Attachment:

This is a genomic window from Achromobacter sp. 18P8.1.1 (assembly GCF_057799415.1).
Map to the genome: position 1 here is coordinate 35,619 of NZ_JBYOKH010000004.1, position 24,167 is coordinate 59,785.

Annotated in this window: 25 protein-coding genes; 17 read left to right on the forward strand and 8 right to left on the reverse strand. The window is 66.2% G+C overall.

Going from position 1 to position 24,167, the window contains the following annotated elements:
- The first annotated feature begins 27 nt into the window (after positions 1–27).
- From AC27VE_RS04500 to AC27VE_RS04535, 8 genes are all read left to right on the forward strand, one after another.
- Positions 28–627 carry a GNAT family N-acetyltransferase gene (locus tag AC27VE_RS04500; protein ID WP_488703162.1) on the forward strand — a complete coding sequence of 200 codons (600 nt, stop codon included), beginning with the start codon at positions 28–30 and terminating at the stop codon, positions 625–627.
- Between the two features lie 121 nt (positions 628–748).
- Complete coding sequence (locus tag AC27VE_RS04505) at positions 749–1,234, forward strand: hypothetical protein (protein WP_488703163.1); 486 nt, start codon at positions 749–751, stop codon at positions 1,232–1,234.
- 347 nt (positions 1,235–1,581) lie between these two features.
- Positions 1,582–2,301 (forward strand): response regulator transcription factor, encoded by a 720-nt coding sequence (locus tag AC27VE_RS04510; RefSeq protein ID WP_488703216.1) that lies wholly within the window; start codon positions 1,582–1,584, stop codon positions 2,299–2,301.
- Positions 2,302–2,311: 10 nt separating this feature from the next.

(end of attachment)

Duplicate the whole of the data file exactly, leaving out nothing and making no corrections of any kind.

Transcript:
This is a genomic window from Achromobacter sp. 18P8.1.1 (assembly GCF_057799415.1).
Map to the genome: position 1 here is coordinate 35,619 of NZ_JBYOKH010000004.1, position 24,167 is coordinate 59,785.

Annotated in this window: 25 protein-coding genes; 17 read left to right on the forward strand and 8 right to left on the reverse strand. The window is 66.2% G+C overall.

Going from position 1 to position 24,167, the window contains the following annotated elements:
- The first annotated feature begins 27 nt into the window (after positions 1–27).
- From AC27VE_RS04500 to AC27VE_RS04535, 8 genes are all read left to right on the forward strand, one after another.
- Positions 28–627 carry a GNAT family N-acetyltransferase gene (locus tag AC27VE_RS04500; protein ID WP_488703162.1) on the forward strand — a complete coding sequence of 200 codons (600 nt, stop codon included), beginning with the start codon at positions 28–30 and terminating at the stop codon, positions 625–627.
- Between the two features lie 121 nt (positions 628–748).
- Complete coding sequence (locus tag AC27VE_RS04505) at positions 749–1,234, forward strand: hypothetical protein (protein WP_488703163.1); 486 nt, start codon at positions 749–751, stop codon at positions 1,232–1,234.
- 347 nt (positions 1,235–1,581) lie between these two features.
- Positions 1,582–2,301 (forward strand): response regulator transcription factor, encoded by a 720-nt coding sequence (locus tag AC27VE_RS04510; RefSeq protein ID WP_488703216.1) that lies wholly within the window; start codon positions 1,582–1,584, stop codon positions 2,299–2,301.
- Positions 2,302–2,311: 10 nt separating this feature from the next.